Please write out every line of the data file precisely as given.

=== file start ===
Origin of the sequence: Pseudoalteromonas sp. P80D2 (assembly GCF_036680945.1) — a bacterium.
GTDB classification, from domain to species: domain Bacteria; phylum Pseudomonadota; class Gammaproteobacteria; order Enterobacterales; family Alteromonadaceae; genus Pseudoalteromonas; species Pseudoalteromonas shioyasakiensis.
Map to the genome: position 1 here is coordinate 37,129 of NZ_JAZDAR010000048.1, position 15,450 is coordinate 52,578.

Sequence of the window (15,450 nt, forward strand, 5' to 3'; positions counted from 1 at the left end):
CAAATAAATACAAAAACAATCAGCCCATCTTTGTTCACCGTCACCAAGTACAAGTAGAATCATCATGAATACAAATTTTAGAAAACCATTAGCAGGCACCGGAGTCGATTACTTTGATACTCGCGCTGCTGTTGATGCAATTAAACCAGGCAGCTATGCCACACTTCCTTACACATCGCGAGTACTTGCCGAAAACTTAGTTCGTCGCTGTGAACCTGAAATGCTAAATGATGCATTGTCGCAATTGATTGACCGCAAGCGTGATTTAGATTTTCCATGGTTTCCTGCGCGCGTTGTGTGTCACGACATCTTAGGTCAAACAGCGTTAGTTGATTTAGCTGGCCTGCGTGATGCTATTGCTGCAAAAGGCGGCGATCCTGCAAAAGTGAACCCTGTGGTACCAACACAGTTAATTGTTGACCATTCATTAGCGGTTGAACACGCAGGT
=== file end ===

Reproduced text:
Origin of the sequence: Pseudoalteromonas sp. P80D2 (assembly GCF_036680945.1) — a bacterium.
GTDB classification, from domain to species: domain Bacteria; phylum Pseudomonadota; class Gammaproteobacteria; order Enterobacterales; family Alteromonadaceae; genus Pseudoalteromonas; species Pseudoalteromonas shioyasakiensis.
Map to the genome: position 1 here is coordinate 37,129 of NZ_JAZDAR010000048.1, position 15,450 is coordinate 52,578.

Sequence of the window (15,450 nt, forward strand, 5' to 3'; positions counted from 1 at the left end):
CAAATAAATACAAAAACAATCAGCCCATCTTTGTTCACCGTCACCAAGTACAAGTAGAATCATCATGAATACAAATTTTAGAAAACCATTAGCAGGCACCGGAGTCGATTACTTTGATACTCGCGCTGCTGTTGATGCAATTAAACCAGGCAGCTATGCCACACTTCCTTACACATCGCGAGTACTTGCCGAAAACTTAGTTCGTCGCTGTGAACCTGAAATGCTAAATGATGCATTGTCGCAATTGATTGACCGCAAGCGTGATTTAGATTTTCCATGGTTTCCTGCGCGCGTTGTGTGTCACGACATCTTAGGTCAAACAGCGTTAGTTGATTTAGCTGGCCTGCGTGATGCTATTGCTGCAAAAGGCGGCGATCCTGCAAAAGTGAACCCTGTGGTACCAACACAGTTAATTGTTGACCATTCATTAGCGGTTGAACACGCAGGT